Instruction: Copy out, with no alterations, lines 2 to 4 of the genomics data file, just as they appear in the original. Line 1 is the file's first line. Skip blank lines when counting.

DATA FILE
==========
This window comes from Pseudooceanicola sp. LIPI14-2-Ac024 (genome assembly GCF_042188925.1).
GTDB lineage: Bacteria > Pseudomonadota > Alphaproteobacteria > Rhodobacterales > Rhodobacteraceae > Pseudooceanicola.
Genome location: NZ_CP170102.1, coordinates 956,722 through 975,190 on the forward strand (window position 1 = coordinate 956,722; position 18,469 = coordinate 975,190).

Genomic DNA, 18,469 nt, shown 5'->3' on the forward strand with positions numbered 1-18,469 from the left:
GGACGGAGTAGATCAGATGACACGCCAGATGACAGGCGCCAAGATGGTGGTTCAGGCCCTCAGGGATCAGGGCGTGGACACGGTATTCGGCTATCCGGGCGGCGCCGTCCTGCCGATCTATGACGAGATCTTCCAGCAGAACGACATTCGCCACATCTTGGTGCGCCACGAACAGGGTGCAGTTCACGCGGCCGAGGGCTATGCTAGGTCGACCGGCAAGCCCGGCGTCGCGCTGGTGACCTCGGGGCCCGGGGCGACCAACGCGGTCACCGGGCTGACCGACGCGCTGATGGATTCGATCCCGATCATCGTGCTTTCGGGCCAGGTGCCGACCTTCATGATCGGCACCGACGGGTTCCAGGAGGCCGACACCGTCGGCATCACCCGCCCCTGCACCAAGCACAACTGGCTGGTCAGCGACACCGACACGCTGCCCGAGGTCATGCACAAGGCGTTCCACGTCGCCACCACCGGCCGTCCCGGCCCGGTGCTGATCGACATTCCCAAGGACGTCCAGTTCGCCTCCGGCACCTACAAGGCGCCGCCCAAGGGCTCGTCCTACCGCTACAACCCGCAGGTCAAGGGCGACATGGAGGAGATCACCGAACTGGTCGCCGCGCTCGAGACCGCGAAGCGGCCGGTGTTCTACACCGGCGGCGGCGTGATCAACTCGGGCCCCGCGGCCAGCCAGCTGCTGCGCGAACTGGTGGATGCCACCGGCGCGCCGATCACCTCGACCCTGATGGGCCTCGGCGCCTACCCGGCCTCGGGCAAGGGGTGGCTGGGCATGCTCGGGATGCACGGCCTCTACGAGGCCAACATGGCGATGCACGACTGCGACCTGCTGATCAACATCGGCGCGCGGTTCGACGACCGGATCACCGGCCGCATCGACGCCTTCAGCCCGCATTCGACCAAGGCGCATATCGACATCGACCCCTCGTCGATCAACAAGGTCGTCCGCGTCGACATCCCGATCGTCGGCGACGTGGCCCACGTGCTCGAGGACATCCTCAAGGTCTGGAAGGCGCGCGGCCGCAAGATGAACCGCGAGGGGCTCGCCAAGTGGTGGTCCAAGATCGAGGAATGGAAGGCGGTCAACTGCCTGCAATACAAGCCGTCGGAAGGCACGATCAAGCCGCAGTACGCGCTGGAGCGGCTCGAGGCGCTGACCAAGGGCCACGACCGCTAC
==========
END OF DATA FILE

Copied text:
GTDB lineage: Bacteria > Pseudomonadota > Alphaproteobacteria > Rhodobacterales > Rhodobacteraceae > Pseudooceanicola.
Genome location: NZ_CP170102.1, coordinates 956,722 through 975,190 on the forward strand (window position 1 = coordinate 956,722; position 18,469 = coordinate 975,190).

Genomic DNA, 18,469 nt, shown 5'->3' on the forward strand with positions numbered 1-18,469 from the left: